Burns right to listen more and talk less
Published 12:00 am Tuesday, February 8, 2000
Anyone who came to Monday’s meeting looking for spoon-fed answers walked away disappointed. J.C. Burns, the newly appointed executive director of the state’s Department of Economic and Community Development, didn’t come armed with answers. Instead, he came with questions, a cadre of staff members eager to take notes … and two ears for listening.
&uot;You know why God gave us two ears and one mouth?,&uot; he quipped to the roomful of Southwest Mississippi business and community leaders. &uot;To talk less and listen more.&uot;
And that’s just what Burns tried to do on his &uot;Partnership Tour&uot; stop in Adams County.
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&uot;I’m not going to give you my vision,&uot; he offered in reply to a question. &uot;What we’re doing today is forming that vision … it’s to establish in our own minds where we are today, where we need to go, and then come back to how we need to get there.&uot;
That’s an ambitious goal for the former banker from Batesville, and perhaps even more challenging when involving Southwest Mississippi – where our own economic development efforts are fragmented, if well-meaning.
But Burns is talking about basic concepts that – if he can build support and implement – could simplify the crucial but elusive concept of statewide economic developments.
His first step is the partnership. &uot;Our state is too small, our assets are too few … not to work together,&uot; he said.
For Burns, that means a regional approach to economic development – a concept he knows works. &uot;The county&160;I came from did not have a good solid tax base … the ability to generate dollars (for industrial park development and economic development)&160;just wasn’t there,&uot; he said. &uot;If that’s the case here, I’d strongly recommend you pool resources.&uot;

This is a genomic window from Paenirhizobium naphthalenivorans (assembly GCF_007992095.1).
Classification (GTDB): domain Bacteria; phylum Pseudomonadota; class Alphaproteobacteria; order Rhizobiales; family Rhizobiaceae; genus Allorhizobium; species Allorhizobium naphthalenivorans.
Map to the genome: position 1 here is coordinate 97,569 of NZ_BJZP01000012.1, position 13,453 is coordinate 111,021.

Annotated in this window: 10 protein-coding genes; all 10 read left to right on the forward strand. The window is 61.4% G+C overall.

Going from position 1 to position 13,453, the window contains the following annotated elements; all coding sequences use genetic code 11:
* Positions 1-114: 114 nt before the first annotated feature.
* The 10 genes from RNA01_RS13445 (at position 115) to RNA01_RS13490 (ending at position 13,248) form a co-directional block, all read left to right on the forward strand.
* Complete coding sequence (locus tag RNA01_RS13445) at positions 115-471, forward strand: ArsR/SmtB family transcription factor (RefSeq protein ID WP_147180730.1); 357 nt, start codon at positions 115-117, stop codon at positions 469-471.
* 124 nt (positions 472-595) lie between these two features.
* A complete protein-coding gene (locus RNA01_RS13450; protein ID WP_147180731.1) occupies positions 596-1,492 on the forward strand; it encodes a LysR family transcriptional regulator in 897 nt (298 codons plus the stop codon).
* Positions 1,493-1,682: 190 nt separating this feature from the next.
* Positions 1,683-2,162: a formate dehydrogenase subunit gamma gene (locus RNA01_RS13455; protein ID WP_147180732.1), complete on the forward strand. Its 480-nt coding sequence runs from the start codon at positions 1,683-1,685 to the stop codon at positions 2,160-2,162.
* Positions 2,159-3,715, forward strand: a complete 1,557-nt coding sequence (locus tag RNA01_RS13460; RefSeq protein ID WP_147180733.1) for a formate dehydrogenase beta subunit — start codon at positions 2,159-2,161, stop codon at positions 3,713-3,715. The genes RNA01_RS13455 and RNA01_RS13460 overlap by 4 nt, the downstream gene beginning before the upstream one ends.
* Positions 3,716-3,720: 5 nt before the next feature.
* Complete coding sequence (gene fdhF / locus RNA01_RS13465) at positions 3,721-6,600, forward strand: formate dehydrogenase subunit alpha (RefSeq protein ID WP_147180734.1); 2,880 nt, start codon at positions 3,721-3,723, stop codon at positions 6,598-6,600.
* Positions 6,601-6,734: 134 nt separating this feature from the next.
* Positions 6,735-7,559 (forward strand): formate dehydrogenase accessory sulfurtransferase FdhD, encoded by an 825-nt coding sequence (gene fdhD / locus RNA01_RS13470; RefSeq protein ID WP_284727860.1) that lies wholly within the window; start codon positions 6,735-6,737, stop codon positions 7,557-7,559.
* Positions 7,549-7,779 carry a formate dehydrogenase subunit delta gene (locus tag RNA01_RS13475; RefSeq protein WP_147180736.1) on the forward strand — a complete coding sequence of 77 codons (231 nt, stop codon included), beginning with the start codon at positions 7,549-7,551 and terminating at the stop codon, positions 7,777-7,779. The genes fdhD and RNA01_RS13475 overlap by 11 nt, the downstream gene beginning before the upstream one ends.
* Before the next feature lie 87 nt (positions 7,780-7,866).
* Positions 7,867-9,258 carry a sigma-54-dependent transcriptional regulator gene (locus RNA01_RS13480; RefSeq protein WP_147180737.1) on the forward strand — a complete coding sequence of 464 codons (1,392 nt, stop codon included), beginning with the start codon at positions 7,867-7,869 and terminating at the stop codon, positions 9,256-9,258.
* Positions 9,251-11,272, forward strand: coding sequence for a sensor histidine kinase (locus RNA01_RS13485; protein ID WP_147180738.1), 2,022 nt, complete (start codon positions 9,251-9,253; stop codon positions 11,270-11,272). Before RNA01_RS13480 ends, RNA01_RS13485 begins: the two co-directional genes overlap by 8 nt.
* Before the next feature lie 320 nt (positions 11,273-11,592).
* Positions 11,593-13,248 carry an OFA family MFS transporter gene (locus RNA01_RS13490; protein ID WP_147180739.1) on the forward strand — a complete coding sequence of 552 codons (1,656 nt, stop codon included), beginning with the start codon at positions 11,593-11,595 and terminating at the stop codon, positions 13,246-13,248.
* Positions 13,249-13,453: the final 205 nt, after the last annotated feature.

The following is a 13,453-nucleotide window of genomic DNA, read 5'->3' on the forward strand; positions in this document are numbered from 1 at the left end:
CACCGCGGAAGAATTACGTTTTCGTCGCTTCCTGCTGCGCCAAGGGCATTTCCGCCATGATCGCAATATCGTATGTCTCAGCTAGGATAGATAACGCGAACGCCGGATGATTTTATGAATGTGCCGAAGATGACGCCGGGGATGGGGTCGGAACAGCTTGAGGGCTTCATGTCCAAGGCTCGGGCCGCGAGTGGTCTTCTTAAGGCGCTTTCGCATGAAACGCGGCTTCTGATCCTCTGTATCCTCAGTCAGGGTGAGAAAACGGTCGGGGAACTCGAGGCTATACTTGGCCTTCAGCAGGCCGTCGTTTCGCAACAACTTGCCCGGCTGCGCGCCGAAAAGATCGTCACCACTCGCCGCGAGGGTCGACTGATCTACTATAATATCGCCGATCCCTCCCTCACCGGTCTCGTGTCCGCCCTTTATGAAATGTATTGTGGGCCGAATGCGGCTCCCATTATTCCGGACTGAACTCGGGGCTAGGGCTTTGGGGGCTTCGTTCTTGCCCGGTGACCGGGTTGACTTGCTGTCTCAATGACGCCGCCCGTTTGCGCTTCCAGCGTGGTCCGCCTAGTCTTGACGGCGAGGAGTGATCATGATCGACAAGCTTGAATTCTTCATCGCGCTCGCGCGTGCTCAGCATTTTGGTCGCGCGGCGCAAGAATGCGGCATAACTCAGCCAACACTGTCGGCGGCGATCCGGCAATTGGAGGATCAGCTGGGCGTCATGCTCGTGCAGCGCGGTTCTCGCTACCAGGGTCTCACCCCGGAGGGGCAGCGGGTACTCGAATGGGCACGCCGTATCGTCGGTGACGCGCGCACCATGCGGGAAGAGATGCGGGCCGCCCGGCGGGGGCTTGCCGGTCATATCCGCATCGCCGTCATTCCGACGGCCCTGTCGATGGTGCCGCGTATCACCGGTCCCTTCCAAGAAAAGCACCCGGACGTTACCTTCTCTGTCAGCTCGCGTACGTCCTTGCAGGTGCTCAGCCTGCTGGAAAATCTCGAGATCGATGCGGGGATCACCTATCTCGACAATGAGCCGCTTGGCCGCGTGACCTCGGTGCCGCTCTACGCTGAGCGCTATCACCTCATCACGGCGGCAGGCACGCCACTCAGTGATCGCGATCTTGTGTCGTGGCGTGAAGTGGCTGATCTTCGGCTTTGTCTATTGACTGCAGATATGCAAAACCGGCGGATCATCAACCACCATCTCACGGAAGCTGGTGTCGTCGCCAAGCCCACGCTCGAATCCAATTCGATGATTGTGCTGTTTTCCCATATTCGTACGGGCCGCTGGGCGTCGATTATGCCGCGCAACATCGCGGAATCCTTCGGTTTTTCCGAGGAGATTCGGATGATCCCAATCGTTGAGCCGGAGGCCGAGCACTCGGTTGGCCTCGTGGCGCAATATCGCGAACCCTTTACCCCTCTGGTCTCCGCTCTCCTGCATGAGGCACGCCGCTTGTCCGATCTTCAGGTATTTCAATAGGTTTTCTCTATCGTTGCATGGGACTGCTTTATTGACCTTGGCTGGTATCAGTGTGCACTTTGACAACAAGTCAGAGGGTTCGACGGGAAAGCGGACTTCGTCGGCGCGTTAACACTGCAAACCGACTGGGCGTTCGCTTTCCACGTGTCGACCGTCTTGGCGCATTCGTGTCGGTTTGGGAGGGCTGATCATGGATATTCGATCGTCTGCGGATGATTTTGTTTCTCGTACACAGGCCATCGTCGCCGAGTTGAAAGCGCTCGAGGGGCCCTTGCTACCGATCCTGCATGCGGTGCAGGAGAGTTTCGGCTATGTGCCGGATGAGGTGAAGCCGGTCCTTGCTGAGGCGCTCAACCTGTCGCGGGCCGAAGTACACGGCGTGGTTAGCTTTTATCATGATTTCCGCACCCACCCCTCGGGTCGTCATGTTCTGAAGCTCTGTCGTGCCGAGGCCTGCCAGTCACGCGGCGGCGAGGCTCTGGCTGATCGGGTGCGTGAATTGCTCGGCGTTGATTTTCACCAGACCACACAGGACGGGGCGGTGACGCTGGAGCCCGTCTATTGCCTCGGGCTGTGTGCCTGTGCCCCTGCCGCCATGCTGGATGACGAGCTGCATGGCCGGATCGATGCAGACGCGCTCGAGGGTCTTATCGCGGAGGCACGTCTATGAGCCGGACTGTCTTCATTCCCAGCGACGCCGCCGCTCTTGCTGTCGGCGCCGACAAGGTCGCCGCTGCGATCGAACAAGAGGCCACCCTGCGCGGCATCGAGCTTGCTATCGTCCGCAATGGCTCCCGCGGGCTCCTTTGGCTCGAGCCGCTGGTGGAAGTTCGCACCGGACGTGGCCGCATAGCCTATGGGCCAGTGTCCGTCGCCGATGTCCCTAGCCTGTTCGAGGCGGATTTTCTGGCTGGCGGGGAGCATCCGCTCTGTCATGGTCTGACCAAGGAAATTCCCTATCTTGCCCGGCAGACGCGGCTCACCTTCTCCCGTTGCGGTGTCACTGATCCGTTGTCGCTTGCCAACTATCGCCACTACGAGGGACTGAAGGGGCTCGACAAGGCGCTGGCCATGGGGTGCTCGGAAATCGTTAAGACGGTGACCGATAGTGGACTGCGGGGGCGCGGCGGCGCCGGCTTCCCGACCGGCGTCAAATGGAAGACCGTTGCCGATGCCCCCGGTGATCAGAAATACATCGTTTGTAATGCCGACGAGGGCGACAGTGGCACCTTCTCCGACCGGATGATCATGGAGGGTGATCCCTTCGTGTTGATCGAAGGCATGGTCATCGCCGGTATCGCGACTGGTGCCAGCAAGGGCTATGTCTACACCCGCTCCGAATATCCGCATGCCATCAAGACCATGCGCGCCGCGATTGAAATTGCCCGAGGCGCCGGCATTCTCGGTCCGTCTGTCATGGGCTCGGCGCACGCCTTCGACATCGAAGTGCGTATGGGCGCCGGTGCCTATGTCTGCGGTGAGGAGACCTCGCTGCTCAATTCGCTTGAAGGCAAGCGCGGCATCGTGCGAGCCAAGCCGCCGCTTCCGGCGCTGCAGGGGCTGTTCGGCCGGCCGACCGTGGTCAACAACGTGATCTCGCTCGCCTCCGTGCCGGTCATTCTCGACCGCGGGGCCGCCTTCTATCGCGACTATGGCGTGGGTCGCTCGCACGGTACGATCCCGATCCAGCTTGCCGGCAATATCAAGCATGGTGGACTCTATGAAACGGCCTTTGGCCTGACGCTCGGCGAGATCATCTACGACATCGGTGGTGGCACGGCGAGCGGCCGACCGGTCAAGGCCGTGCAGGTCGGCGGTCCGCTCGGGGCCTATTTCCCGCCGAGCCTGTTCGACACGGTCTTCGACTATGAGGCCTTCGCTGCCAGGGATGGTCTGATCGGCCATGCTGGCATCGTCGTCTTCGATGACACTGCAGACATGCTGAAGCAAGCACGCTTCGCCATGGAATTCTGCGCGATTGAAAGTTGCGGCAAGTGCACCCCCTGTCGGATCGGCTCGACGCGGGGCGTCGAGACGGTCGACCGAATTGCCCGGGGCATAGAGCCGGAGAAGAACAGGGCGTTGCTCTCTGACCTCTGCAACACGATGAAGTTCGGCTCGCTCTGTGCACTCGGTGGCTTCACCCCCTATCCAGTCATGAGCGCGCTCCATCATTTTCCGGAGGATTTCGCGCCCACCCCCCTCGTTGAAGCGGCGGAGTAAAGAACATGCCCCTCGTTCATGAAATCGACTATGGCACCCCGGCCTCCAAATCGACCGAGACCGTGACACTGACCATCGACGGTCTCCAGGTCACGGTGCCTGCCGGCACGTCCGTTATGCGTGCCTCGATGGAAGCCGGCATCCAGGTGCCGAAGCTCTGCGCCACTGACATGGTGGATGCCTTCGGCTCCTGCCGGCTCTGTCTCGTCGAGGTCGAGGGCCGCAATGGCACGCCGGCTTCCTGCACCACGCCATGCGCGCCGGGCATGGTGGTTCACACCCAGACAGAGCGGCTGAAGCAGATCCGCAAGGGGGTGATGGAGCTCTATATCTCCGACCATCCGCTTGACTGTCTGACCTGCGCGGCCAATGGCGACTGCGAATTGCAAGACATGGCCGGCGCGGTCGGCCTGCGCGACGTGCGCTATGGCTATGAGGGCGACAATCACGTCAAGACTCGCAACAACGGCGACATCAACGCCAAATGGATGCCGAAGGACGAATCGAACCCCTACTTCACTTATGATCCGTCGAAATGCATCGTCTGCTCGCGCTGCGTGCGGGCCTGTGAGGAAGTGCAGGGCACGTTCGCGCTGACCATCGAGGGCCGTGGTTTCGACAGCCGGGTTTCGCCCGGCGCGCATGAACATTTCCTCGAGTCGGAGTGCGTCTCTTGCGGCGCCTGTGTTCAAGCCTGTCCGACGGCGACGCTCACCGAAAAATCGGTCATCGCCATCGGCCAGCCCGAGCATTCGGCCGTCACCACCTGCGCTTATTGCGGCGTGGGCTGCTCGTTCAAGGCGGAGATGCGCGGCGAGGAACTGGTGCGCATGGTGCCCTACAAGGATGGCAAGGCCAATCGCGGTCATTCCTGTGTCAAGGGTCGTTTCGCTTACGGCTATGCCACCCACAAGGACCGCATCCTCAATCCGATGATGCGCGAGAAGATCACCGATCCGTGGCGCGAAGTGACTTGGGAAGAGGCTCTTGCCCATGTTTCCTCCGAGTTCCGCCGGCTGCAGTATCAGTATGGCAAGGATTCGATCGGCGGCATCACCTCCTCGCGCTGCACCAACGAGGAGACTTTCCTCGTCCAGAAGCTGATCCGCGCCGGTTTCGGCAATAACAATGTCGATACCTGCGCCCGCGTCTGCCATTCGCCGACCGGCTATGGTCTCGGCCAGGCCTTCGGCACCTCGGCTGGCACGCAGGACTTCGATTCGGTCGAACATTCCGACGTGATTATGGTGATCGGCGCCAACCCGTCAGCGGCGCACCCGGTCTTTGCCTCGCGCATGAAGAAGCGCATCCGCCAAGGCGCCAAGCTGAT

And, it means fixing the parts of the DECD that aren’t working.
Top on his list is the minority business development programs, an area of the agency which he said has been ineffective in recent years.
In fact, Burns has already met with more than 60 top CEOs in the state and members of the Legislative Black Caucus to review the program … to ask questions and listen, again.
&uot;We’ve identified four areas we have to work on,&uot; he said. &uot;One is access to capital, another is access to markets …&uot;
Most important, it means finding out what the needs and expectations of the state’s residents are and finding a way to chart a path for economic development throughout the state.
&uot;I want to be remembered as a builder of partnerships and as a good steward of Mississippi’s money,&uot; he said. &uot;… And I&160;know when it comes to the ‘Mississippi miracle,’ your perception may be a little different depending on where you stand.&uot;
Standing here in Southwest Mississippi, we have a skewed vision of that &uot;Mississippi miracle.&uot; We are floundering when it comes to economic development, hand-strapped by laws that bring politics into what should be an apolitical process and trapped in the middle of turf battles.
And, while community and business leaders are meeting again – and again – to come up with the right answer, people in Adams County are sitting at home, without jobs.
Education, opportunity, resources, facilities, workforce, transportation, funding … how does a state, a region or a county magically pull together all of the parts to yield a greater sum – real economic development?
Burns may not be spoon-feeding any of us the answers, but he’s listening. And he’s asking the right questions. It’s up to the folks in Southwest Mississippi – and the rest of the state – to take advantage of the chance to bend his ear.
Stacy Graning is editor of The Democrat. She can be reached at (601) 446-5172 ext. 239 or at email@example.com